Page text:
In Japan-China ties, ibis outreach but no panda diplomacy

The crested ibis has a storied history in Japan, appearing in artwork and literature going back centuries, and it was once so common it was even considered a pest

China has famously used its cuddly panda bears as a diplomatic tool, but to mark warming ties with Japan it is offering a distinctly more angular gift: two crested ibises.

To some, the bird might not appear much of a looker: it has a bright red face with a long narrow beak that curves downward, and its eponymous crest resembles the wispy white mullet of an ageing rocker.

But after Japan's last wild crested ibis died in 2003, rendering the species extinct in its homeland, the country has looked abroad to reintroduce the fowl.

Visiting Chinese Prime Minister Li Keqiang is expected to sign a deal to deliver a pair of the birds when he meets with his Japanese counterpart Shinzo Abe later on Wednesday.

They will be the first ibis offerings from China in years, after Beijing began helping reintroduce the species to Japan with several donations over a decade ago.

Japan is now home to several hundred crested ibises, descended from just a handful of gifts, but environmentalists fear that the population's undiverse heritage may leave it vulnerable to disease.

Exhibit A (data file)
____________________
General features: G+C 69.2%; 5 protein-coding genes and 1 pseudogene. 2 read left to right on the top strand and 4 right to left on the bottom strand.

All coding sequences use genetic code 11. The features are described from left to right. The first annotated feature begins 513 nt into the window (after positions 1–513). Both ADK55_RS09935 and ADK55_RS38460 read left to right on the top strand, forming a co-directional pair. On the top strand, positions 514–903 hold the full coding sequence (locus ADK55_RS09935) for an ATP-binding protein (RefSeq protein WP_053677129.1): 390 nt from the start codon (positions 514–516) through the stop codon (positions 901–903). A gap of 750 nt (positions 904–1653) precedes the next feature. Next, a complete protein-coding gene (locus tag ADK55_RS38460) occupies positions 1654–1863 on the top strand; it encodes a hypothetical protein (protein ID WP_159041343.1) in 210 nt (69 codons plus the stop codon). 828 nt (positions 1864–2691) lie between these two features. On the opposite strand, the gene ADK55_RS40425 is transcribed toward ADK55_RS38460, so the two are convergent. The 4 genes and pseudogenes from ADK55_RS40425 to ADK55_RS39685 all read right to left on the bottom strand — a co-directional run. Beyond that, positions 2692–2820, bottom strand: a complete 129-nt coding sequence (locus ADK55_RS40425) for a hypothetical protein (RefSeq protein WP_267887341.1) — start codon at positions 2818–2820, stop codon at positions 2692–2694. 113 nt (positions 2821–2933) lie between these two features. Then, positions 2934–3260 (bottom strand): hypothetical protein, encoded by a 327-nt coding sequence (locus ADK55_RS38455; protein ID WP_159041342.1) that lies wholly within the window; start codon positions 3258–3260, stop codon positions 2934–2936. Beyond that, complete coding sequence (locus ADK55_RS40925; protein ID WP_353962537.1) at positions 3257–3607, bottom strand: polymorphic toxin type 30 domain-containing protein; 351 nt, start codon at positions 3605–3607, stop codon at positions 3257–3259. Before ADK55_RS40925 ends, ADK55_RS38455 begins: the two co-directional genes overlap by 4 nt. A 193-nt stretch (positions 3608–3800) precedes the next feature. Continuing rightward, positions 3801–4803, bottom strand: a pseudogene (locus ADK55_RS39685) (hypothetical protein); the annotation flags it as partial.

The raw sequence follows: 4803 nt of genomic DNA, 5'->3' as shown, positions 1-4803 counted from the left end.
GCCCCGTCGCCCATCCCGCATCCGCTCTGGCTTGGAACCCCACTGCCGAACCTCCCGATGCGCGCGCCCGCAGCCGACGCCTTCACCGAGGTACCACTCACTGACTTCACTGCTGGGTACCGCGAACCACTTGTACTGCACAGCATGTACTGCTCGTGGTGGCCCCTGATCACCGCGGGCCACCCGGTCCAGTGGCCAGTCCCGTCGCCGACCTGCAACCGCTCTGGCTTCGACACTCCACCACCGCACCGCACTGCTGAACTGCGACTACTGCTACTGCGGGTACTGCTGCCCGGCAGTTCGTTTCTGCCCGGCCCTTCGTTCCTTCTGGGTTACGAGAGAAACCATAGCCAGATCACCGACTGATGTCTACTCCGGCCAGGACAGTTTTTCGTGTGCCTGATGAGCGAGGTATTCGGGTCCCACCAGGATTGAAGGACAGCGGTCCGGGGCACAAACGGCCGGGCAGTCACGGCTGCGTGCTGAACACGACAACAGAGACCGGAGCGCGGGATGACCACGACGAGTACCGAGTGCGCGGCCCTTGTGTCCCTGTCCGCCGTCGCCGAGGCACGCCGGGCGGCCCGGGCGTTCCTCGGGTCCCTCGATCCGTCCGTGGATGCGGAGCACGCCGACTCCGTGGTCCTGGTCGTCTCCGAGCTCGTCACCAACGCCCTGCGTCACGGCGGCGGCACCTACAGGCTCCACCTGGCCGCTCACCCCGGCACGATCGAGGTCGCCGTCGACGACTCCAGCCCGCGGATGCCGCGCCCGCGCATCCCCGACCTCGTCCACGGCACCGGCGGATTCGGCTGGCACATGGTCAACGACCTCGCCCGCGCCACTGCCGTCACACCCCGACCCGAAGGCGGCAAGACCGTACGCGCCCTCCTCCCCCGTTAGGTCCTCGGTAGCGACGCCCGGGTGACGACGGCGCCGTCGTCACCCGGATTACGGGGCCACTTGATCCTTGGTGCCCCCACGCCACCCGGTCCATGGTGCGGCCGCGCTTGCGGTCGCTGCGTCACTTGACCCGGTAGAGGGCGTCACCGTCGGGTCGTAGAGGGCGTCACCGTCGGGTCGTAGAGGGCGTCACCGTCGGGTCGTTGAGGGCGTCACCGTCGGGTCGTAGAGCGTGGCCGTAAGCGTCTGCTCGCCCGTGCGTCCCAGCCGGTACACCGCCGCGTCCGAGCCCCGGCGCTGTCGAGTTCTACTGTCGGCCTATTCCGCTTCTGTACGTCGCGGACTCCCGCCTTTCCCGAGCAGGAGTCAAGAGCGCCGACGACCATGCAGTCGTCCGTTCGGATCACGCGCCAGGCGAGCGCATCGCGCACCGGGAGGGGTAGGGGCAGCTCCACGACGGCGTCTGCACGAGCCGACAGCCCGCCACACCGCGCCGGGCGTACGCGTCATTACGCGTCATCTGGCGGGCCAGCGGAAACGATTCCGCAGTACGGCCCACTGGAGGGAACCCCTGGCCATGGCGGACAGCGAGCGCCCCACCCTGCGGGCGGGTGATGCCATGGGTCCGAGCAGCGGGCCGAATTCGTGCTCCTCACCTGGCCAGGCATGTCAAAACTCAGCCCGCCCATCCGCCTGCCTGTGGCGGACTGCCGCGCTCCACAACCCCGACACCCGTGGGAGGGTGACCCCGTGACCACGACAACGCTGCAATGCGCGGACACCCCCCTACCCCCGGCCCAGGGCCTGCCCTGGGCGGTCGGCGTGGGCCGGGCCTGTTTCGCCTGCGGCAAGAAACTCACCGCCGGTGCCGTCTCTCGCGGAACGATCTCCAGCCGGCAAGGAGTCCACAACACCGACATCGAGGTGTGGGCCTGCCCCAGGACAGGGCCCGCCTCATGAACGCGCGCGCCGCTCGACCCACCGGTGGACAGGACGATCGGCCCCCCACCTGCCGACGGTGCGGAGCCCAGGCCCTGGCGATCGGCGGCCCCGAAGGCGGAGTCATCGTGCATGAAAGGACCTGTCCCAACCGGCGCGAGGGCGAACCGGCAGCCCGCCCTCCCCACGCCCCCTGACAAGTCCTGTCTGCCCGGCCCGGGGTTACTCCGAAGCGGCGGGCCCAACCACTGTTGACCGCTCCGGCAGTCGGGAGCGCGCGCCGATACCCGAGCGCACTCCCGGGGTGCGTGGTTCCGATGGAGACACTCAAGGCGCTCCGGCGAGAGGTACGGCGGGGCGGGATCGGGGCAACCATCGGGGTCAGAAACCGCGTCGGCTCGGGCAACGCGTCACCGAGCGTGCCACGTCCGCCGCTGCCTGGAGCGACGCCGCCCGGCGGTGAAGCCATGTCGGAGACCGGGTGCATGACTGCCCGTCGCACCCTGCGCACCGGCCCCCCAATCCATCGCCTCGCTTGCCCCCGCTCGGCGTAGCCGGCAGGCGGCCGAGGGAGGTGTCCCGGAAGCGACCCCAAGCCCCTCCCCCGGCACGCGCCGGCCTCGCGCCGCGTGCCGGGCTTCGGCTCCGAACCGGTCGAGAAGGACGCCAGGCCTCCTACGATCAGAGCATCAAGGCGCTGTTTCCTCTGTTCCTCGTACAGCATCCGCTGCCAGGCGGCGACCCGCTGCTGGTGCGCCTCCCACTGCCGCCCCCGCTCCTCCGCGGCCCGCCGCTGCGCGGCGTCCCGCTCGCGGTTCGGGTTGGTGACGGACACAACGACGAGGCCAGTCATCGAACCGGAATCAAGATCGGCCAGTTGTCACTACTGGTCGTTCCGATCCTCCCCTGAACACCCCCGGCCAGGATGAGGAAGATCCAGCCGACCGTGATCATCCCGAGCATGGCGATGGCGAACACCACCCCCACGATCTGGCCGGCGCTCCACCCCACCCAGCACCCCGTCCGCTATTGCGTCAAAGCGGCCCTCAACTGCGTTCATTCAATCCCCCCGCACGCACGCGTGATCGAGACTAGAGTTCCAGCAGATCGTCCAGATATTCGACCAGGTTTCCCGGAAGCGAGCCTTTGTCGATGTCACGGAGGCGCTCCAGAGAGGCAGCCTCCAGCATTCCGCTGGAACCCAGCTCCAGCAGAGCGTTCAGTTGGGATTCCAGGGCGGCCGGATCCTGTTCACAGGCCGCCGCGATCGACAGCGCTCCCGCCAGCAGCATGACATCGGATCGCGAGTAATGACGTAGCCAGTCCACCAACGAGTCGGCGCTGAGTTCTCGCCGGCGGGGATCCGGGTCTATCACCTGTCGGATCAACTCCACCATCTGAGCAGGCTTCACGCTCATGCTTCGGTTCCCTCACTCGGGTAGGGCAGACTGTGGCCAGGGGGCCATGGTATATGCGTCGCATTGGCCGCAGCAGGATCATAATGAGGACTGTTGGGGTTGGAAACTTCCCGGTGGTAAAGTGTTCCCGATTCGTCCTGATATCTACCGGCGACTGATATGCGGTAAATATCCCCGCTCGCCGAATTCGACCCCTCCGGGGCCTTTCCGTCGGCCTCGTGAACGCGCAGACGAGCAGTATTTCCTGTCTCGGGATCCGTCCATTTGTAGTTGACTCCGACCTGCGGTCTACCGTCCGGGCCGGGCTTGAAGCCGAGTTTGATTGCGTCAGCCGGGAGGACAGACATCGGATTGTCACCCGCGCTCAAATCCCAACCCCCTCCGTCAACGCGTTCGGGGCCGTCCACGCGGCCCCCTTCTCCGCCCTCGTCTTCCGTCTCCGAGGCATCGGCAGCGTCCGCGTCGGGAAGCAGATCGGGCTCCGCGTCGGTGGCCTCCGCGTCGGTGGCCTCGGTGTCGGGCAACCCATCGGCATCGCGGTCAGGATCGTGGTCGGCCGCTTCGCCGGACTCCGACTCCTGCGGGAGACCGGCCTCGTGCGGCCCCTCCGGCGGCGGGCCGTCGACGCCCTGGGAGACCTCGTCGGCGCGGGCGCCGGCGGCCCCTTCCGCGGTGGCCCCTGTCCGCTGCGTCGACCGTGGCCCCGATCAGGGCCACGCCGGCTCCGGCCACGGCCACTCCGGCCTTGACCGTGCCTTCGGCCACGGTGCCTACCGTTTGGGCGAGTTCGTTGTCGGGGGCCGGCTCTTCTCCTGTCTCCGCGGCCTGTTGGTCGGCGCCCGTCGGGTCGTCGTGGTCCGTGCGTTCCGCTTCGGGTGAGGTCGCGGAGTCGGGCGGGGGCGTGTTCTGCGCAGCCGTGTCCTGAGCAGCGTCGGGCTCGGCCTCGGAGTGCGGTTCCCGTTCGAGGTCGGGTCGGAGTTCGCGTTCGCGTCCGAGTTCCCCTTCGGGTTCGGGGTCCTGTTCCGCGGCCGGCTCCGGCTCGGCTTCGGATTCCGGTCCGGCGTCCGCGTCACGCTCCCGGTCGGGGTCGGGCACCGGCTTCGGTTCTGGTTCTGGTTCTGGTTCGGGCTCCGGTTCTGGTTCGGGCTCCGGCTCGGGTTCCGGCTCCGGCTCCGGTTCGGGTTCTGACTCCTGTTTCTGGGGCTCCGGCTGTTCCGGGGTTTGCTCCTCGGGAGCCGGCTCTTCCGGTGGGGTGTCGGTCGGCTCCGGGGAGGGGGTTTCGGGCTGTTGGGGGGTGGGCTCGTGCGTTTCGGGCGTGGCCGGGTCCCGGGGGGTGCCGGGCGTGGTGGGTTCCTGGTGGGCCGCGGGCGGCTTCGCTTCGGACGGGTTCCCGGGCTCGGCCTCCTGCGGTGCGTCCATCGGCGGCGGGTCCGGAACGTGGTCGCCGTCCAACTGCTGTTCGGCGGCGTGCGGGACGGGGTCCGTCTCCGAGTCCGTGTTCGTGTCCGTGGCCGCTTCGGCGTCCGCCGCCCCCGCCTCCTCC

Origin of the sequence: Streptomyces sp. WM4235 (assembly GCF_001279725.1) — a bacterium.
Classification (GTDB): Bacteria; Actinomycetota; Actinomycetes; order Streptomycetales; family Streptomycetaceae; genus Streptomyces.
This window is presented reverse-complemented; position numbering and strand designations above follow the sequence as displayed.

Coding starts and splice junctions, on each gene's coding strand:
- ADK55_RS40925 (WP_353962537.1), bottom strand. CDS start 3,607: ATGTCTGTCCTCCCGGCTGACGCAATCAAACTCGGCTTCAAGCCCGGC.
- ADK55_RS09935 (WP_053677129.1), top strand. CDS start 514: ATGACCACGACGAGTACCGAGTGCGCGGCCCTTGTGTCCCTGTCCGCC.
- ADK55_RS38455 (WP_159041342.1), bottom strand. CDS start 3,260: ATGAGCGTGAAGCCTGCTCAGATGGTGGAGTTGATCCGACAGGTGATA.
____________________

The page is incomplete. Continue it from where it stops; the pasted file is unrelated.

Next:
The crested ibis has a storied history in Japan, appearing in artwork and literature going back centuries, and it was once so common it was even considered a pest.

But it was heavily hunted for its white feathers and its meat, and even its designation as a protected species failed to stop development that wiped out its natural habitats.

While the feathered gifts have garnered plenty of local media attention and will be warmly welcomed by conservationists, Japan will be missing out on a more iconic Chinese diplomatic gift.

Local media reported that Japan was hoping Beijing would loan it several giant pandas for zoos in Kobe and Sendai, but an agreement was apparently not reached in time for Li's visit.

The crested ibis has a storied history in Japan, appearing in artwork and literature going back centuries, and it was once so common it was even considered a pest